Playing as a No 10 isn’t necessarily new to Ramsey. He has done it, when the circumstances dictated, for Arsenal and Wales, and it’s also true Paratici felt he could “play as a dynamic trequartista like (Ashton-under-Lyne’s finest) Simone Perrotta was at Roma.” The difference is Perrotta could count on Francesco Totti, the perfect false nine, to put him through mid-stride or link up with him in some other ingenious way. By contrast, Ramsey – and Juventus as a whole – doesn’t have a reference point in the penalty box for him to bounce off because Ronaldo tends to start wide while Dybala goes right or comes short. That split-second Ramsey loses turning to face his strikers is the difference between being open and not. It’s a tell for defenders too, making him easier to read.

At least Sarri now seems to gradually be coming round to the idea that Ramsey poses a greater threat from deep. After all, this is where he stood out at the Emirates. The mind goes back to the 2013-14 season when Arsenal used 4-2-3-1 and Arsene Wenger lined him up next to Mikel Arteta. The balance of that tandem was something to behold. Arteta passed while Ramsey drove forward. He played some of the best football of his career.

Then, the Spaniard got hurt and Wenger couldn’t replicate the same dynamic, settling on Francis Coquelin and Santi Cazorla instead. There was no longer a natural place for Ramsey in the side and he ended up on the right. Beside Coquelin, he didn’t offer enough passing quality. Next to Cazorla, Arsenal lacked defensive steel. Ramsey couldn’t play as a No 10 because of the presence of Mesut Ozil, and the German’s arrival made it less likely Arsenal were going to play 4-3-3 when their big-name signing from Real Madrid wanted to drift between the lines.

The player the Old Lady fell in love with was the one who ran N’Golo Kante — yes, him — into the ground and scored the winner in the 2017 FA Cup final. Coming from deep, with Granit Xhaka covering for him, it is odd as we turn our mind back to Juventus that up until February, only 16 per cent of Ramsey’s minutes were in his best position.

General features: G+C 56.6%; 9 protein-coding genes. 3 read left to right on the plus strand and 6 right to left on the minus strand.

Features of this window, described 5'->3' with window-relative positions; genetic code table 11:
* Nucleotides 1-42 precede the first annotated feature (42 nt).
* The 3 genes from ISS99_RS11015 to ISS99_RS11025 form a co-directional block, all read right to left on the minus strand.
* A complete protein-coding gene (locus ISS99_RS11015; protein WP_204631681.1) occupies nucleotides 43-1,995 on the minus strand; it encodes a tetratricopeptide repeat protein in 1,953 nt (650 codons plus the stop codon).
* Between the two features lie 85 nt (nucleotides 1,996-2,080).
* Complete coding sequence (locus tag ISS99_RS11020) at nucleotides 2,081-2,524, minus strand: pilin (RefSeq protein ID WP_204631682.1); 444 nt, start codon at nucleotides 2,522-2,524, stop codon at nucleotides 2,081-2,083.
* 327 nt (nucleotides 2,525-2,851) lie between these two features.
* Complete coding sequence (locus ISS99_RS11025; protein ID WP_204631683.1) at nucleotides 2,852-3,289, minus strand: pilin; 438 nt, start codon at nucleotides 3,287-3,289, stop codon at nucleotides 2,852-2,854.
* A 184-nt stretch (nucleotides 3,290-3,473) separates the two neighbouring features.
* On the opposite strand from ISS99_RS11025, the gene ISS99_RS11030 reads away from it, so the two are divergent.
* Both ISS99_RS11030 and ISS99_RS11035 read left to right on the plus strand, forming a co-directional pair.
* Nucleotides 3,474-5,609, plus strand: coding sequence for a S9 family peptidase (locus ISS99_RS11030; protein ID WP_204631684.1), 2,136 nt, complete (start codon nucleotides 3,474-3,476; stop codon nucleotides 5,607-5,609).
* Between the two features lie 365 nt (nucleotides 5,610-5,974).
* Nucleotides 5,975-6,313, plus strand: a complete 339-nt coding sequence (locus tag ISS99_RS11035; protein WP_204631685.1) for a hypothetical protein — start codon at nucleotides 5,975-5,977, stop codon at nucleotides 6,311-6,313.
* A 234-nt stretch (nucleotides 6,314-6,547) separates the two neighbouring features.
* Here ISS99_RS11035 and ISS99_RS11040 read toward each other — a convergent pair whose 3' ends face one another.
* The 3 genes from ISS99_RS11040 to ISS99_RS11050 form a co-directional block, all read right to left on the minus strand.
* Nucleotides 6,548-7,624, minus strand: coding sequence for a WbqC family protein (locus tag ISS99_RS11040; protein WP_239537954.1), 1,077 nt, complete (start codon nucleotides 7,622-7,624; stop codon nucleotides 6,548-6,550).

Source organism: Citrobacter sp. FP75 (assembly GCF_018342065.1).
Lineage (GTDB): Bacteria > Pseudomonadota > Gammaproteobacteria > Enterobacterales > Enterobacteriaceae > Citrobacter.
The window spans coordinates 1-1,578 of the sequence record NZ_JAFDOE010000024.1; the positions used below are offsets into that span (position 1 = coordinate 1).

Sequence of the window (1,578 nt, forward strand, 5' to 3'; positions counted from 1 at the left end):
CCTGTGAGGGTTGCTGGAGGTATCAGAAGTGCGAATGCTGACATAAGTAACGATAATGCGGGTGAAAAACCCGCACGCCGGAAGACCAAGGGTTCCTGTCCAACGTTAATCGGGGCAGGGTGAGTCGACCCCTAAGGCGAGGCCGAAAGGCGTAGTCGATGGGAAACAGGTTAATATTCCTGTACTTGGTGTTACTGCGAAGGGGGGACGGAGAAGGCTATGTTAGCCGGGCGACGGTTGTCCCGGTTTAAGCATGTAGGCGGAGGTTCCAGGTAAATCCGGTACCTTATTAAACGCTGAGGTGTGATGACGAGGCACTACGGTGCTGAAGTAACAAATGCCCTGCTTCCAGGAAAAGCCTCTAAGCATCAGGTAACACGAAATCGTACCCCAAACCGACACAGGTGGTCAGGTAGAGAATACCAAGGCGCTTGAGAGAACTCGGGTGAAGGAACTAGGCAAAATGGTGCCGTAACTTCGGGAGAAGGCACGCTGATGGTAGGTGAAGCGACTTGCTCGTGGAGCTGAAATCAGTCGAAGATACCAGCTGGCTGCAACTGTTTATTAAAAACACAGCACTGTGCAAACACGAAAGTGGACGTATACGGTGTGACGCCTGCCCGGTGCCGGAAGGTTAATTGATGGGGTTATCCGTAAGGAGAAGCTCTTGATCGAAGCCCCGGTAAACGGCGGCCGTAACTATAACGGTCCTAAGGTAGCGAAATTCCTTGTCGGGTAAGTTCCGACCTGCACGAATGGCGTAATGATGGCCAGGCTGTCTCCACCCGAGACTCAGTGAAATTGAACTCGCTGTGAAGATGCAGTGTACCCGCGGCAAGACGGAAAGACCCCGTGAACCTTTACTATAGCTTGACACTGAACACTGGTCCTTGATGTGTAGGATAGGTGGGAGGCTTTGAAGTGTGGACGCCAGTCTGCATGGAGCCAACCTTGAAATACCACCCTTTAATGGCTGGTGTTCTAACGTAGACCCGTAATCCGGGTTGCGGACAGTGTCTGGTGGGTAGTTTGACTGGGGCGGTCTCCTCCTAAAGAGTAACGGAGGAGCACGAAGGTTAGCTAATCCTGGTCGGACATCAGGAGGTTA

Apparently more willing to accept that than he was in the first half of the season, Sarri’s response to Capello still indicates he hasn’t given up completely on Ramsey playing just off Juventus’ two strikers. Sarri remains curious to see what the 29-year-old can do there when he’s in peak physical condition. “I’d also say that his fitness is different now from when he was playing as a 10,” Sarri countered.

After not starting Ramsey in the league between October and the beginning of January, the former Chelsea and Napoli coach included him from kick-off in four of Juventus’ last five games before the suspension of Serie A. Playing as a No 8, Ramsey has now scored in each of his last two starts and the dinked finish to see off SPAL in February, with Dybala spotting his run and slipping a pass through for him behind the defence, offered a hint of what was to come in the Derby d’Italia. It’s nothing their team-mates haven’t seen in training, where the understanding between them has blossomed.

As in the 1950s, a Welshman (John Charles) and an Argentine (Omar Sivori) are starting to hit it off in black and white, and Juventus need connections like the one emerging between Ramsey and Dybala to take hold, considering how dependent they have become on Cristiano. Since December, the 35-year-old has propped up Serie A’s fourth-best attack and is responsible for 63 per cent of its goals.

The lack of a reliable flow of goals from midfield has been of particular concern, especially given the output in the past from players like Claudio Marchisio, Arturo Vidal, Paul Pogba and, more recently, Khedira. If Sarri is looking for more goals from that area of the pitch, then Ramsey has certainly made a strong case in limited minutes. Compared with the other midfield options, he has the same amount of expected assists per 90 as Bentancur (0.18), yet the Uruguayan has racked up six assists to Ramsey’s one. A haul of four goals makes Ramsey Juventus’ top-scoring midfielder and it begs the question how many might he end up with if he continues to make runs from deep on a consistent basis.

Unlike Rush, who was homesick in Turin — though he claims never to have uttered the infamous line “it was like living in a foreign country” — The Athletic understands Ramsey is enjoying life in Italy, where he’s practically next-door neighbours with Ronaldo. He’s got to know the city over the last nine months, identifying his favourite restaurant spots and is learning about the Barolo produced in the Langhe, where the cheese and white truffles are also delicious.